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Disaster recovery funding suggested to Minister to ensure all flood-affected Gippslanders supported irrespective of scale

Disaster recovery funding rules need adjusting to ensure support reaches all flood-affected locals, irrespective of the scale, suggests Danny O'Brien, Member for Gippsland South.

By news@gippsland - 9th February 2024 - Back to News

Changes should be made to disaster recovery funding arrangements to prevent flood-impacted locals missing out on support in times of localised natural disaster such as the 2023 Boxing Day floods. That's the view of The Nationals Member for Gippsland South, Danny O'Brien who took the matter to State Parliament this week, asking the Minister for Emergency Services to advocate for changes to the disaster funding arrangements that operate between state and federal governments.

The current funding requires a threshold of affected regions. Danny O'Brien urges more flexibility in disaster assistance arrangements

The current funding requires a threshold of affected regions. Danny O'Brien urges more flexibility in disaster assistance arrangements

Clean-up funding concerns

Mr O'Brien said, "The current funding arrangements have a threshold which requires a certain percentage of a region to be directly affected by the natural disaster before there will be clean-up assistance from the state and federal governments. Such clean up grants were widely available after the big storms of June 2021. Following last year's Boxing Day flood event I was contacted by several impacted farmers and locals asking whether there would be any assistance from the state government for clean-up."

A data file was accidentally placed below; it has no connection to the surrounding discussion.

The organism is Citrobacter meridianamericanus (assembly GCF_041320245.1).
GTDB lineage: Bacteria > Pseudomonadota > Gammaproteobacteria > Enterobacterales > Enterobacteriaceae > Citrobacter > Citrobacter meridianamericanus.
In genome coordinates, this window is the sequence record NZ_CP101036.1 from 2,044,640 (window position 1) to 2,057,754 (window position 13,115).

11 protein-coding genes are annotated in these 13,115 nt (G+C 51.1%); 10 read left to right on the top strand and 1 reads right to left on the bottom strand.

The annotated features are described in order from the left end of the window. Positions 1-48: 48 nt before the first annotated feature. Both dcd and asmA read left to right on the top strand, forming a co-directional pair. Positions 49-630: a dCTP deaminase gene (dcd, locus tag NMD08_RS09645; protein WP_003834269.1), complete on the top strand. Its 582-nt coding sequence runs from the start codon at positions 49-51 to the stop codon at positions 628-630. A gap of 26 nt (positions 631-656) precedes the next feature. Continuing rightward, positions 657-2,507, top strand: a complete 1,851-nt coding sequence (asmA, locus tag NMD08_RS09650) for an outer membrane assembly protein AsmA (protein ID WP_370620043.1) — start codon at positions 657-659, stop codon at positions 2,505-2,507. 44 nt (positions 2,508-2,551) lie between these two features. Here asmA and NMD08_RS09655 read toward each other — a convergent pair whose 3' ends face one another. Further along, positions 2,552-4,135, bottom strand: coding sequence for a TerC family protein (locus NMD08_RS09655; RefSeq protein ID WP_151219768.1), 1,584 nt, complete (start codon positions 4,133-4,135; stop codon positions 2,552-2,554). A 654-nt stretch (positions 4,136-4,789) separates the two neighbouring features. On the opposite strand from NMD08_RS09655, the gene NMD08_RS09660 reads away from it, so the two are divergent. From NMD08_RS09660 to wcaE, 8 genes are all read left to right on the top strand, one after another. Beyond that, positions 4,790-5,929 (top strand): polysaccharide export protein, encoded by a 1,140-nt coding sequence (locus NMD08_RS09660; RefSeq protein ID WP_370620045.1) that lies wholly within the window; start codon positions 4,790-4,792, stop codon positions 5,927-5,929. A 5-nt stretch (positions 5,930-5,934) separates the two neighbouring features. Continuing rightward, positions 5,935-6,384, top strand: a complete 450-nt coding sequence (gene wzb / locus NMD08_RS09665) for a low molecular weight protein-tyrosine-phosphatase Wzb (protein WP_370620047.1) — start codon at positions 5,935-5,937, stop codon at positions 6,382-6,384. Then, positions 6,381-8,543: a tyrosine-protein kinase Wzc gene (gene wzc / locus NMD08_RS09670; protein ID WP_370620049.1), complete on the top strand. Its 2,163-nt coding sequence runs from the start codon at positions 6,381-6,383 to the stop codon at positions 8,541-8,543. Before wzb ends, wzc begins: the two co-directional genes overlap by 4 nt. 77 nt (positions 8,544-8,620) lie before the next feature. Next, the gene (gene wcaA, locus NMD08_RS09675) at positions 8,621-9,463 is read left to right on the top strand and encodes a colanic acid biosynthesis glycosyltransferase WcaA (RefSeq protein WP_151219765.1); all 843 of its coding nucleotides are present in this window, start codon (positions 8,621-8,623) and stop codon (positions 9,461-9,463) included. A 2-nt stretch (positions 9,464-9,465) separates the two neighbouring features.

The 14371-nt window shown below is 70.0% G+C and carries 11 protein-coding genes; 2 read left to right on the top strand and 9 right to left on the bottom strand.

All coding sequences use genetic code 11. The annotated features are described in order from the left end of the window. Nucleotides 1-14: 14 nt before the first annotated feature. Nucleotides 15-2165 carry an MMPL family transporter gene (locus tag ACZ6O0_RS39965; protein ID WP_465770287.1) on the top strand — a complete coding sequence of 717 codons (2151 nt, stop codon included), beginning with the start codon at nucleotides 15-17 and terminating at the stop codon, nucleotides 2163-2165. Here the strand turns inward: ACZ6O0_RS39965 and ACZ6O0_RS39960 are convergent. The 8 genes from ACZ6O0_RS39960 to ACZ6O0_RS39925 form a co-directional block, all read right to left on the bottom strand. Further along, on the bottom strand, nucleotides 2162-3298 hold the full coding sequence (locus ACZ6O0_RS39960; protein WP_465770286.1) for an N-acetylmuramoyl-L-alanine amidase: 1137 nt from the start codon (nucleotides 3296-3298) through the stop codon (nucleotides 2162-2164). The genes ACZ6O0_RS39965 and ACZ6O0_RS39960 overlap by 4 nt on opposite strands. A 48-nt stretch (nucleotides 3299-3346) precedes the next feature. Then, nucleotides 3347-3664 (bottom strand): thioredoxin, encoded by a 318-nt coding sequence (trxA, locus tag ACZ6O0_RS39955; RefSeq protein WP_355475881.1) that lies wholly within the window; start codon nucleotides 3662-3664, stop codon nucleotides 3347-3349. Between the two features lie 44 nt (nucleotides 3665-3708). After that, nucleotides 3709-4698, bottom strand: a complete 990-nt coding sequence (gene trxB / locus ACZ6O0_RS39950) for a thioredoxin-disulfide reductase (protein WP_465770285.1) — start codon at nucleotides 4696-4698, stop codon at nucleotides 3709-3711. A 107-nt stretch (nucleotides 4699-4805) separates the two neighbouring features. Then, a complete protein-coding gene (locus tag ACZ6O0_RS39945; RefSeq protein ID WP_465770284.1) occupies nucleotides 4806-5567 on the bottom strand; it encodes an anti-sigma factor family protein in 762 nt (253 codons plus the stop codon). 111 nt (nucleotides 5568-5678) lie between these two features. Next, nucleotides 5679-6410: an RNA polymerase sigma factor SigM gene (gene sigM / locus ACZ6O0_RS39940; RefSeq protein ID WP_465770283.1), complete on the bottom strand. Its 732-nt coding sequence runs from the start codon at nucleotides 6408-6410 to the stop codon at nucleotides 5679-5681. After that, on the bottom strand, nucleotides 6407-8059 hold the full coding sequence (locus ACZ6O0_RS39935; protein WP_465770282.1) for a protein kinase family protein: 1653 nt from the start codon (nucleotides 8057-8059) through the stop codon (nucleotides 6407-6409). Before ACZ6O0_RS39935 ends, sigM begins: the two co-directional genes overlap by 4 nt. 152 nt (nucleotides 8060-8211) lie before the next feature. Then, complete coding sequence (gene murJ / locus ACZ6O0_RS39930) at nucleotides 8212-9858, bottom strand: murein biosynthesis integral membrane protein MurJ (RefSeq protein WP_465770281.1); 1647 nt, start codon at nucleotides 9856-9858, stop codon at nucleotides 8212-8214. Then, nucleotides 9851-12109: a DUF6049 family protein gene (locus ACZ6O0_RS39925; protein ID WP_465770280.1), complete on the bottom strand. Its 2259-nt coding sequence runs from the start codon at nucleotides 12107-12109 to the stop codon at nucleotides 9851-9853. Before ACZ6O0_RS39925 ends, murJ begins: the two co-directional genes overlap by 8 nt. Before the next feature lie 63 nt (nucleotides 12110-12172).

"The early morning Boxing Day storm and rain event caused rapid flooding in places like Welshpool and Woodside that led to significant localised damage - fences and crops destroyed, buildings and homes inundated, trees and other debris left across paddocks and creeks and land eroded," he said.

Disaster assistance equality

Mr O'Brien highlighted that land and homeowners are impacted exactly the same in a natural disaster, whether there are 300 of them or 10 of them. "The government will jump in and provide assistance when there is a big event, but when there is a very localised event with exactly the same impacts on individuals no help is available. I think it's a flawed argument."

"All property owners should seek to prepare for the worst with their own resources and insurance in the first instance, but there are some events that can't be managed or insured against. While I appreciate that governments have these thresholds for generally good reasons, I am calling for more flexibility in these arrangements," he said.

Pictures from 9 News Australia YouTube channel.


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